NSF recognizes students for their research into Native Hawaiian and Pacific Islander STEM students
With the prestigious honor of “Top 25 Abstract,” a team of UH Hilo and University of Guam students presented their work virtually at an annual regional conference sponsored by the National Science Foundation.
A team of student researchers from the University of Hawai‘i at Hilo and the University of Guam were recently recognized by the National Science Foundation for their assessment of Native Hawaiian and Pacific Islander undergraduate students pursuing degrees in science, technology, engineering, or mathematics, commonly called the STEM fields.
Working this year on the five-year project are UH Hilo students Junita Jetley, Evangeline Lokebol and Taecia Kukui Akana, and University of Guam students Muturwan Choay, RoCelia Paulino and Eusebio Orot.
The team presented their work virtually at a regional annual conference sponsored in October by the National Science Foundation. They were awarded the prestigious honor of “Top 25 abstract,” which means they presented their findings orally at the conference in addition to producing a prerecorded poster presentation. Jetley and Choay led the oral presentation.
The undertaking aims to better understand Pacific Island student beliefs about being successful in STEM fields by measuring community values, career interest levels, social concepts, senses of responsibility, and the extent of connection to their communities. This year’s research team assessed ethnographic influence on barriers, support systems, and opportunities.
“We recorded stories about the challenges connecting their indigenous Pacific Islander cultures to their studies, but also stories of success with STEM representation of students’ heritage and interests,” write the students in the project’s abstract.
“The results indicate a variety of experiences. Students experienced financial strains, shared a sense of commitment to their island communities that both challenged and empowered their path toward earning their degrees, and engaged in culturally grounded research.”
The students who conducted the research were mentored by UH Hilo Associate Professor of Anthropology Joe Genz and Associate Professor of Education Tobias Irish alongside Monique Storie, who serves as dean of university libraries at the University of Guam.
The student researchers sought feedback from 12 focus groups across 11 college campuses all located in rural island communities in the Pacific region. The study included students enrolled at UH Hilo, American Samoa Community College, College of the Marshall Islands, College of Micronesia, Chaminade University of Honolulu, Guam Community College, Hawaiʻi Pacific University, Northern Marianas College, Palau Community College, University of Guam, and UH Mānoa.
These colleges and universities are part of the Islands of Opportunity Alliance network, a group of higher education institutions whose mission is to increase the number of underrepresented minority students, especially students of Native Hawaiian and Pacific Islander ancestry, graduating with two- and four-year degrees in STEM disciplines. UH Hilo serves as the lead institution.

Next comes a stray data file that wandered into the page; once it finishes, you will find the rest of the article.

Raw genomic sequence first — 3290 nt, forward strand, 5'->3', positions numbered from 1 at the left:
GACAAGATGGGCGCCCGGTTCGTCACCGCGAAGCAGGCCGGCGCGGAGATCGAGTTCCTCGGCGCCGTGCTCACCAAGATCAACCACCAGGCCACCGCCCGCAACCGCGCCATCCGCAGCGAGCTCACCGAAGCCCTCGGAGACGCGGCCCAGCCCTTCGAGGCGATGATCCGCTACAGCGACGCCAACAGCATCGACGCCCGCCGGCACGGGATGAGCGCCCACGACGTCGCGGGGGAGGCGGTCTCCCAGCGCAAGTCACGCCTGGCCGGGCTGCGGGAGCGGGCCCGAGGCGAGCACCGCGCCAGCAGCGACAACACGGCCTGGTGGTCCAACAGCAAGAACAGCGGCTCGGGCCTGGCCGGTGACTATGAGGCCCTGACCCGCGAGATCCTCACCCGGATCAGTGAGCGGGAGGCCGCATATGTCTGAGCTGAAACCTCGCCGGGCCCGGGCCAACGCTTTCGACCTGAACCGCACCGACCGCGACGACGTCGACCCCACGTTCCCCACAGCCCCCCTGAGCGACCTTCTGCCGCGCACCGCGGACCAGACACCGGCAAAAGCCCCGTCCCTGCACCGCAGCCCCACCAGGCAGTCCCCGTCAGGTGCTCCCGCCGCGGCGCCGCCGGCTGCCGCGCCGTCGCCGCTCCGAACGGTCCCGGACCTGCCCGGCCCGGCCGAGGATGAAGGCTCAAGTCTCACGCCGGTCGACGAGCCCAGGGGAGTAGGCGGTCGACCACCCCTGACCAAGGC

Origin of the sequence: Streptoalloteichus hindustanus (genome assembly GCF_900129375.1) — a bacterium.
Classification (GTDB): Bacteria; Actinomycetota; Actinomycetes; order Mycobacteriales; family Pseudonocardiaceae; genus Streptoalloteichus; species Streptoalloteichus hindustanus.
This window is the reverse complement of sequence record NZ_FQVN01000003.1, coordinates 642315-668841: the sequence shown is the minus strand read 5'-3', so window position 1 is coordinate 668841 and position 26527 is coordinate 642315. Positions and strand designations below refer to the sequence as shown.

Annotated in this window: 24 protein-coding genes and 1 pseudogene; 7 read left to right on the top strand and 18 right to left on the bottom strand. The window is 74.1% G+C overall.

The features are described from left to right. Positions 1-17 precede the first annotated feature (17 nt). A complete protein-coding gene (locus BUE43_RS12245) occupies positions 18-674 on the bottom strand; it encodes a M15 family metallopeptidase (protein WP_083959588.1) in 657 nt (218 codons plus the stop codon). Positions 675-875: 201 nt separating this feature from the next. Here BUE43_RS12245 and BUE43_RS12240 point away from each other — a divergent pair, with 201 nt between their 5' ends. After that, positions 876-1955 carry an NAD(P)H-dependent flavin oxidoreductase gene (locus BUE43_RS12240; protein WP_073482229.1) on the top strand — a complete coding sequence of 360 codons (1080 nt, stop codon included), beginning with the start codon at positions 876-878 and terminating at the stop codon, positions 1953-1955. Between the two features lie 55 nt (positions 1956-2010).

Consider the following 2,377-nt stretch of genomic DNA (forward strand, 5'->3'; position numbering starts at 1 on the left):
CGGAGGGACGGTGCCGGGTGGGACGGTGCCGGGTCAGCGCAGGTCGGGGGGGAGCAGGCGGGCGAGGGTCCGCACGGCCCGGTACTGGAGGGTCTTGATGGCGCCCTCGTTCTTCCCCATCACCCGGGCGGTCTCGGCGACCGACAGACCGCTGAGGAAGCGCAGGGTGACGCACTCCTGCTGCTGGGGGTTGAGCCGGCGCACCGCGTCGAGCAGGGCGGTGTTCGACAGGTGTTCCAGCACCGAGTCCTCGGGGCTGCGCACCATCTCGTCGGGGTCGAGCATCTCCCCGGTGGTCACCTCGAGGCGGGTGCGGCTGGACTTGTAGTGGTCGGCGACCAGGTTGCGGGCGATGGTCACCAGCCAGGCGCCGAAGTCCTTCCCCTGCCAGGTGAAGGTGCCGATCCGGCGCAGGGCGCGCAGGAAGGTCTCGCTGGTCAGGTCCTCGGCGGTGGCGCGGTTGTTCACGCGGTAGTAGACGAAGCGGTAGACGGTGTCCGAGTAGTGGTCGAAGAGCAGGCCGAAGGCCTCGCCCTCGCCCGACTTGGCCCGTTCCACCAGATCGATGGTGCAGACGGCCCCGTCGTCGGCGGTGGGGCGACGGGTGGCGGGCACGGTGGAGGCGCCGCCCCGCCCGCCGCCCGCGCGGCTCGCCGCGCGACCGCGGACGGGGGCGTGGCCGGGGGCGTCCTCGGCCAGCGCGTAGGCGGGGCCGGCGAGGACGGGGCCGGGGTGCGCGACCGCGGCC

- Related story: UH Hilo hosts alliance of scholars, educators from Hawai‘i and 10 Pacific Island nations to discuss strengthening the pipeline into STEM careers (UH Hilo Stories, Jan. 23, 2019)
Since its inception in 2006, the alliance is supported by the Louis Stokes Alliances for Minority Participation (LSAMP) program, a federal program launched by the NSF in 1991 with a mission to encourage and facilitate access to careers in STEM fields for underrepresented populations. The conference where the students presented their work was the Louis Stokes Midwest Regional Center for Excellence annual conference, “Empowering Diverse STEM Innovators,” held virtually Oct. 22-24, 2021. The conference celebrated the 30th anniversary of the LSAMP program.
The student researchers are seeking a deeper understanding of the motivation and beliefs that impact STEM students as they navigate cultural and communication gaps between Western education and indigenous cultures.
The research team recorded stories about the challenges students face when connecting indigenous Pacific Islander cultures to their studies.
“I’m a full-time student and I work full time on the side,” says a student from Chaminade University who was interviewed for the study. “I’m balancing both and it is probably the hardest time I ever had.”
The researchers also recorded stories of success, notably when the student was focusing on a STEM field within their own heritage and interests.
“The [thing] that motivates me is my home,” says a student from the College of Marshall Islands. “That’s why I work on my marine science certificate, because I want to understand and do my part, do what I can for my country.”
The research team found that most Pacific Island students were most interested in marine science or biology degrees, and degrees related to environmental or natural resource management.
“[Coral reefs] are a really important part to our Samoan culture and our island lifestyle,” says a student from American Samoa Community College.
Among their findings, the student researchers discovered STEM students have a potential need for mentorship from people with similar community affiliations.
They also discovered an overarching shared sense of commitment by the students to their island communities. Students who were interviewed shared that challenging and empowering moments during their academic journeys contributed to their awareness of their cultural grounding.
Administrators of the project intend to use the findings to refine STEM learning communities at alliance campuses and share these results with other STEM programs in the Pacific.
By Jordan Hemmerly, who is earning her bachelor’s degree in marine science at UH Hilo.